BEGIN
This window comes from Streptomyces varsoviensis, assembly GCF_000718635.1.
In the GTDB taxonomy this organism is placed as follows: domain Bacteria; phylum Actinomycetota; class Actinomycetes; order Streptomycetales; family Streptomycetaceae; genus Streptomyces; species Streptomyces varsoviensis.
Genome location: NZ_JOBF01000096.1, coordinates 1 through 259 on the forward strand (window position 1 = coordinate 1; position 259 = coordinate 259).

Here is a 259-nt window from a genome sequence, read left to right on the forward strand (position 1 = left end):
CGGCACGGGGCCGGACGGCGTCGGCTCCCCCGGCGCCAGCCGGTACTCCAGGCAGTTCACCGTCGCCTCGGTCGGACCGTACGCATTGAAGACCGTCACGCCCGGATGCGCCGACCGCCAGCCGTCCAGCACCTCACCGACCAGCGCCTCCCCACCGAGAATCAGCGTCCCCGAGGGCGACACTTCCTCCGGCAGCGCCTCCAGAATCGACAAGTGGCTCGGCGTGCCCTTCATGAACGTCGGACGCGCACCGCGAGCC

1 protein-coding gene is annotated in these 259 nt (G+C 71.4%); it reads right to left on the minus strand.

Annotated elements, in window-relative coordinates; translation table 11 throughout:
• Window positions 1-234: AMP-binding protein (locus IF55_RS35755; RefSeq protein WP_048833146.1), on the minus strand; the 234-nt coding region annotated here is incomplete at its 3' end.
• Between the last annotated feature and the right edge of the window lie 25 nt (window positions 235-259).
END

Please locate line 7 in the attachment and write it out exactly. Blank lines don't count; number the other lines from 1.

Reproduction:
Annotated elements, in window-relative coordinates; translation table 11 throughout: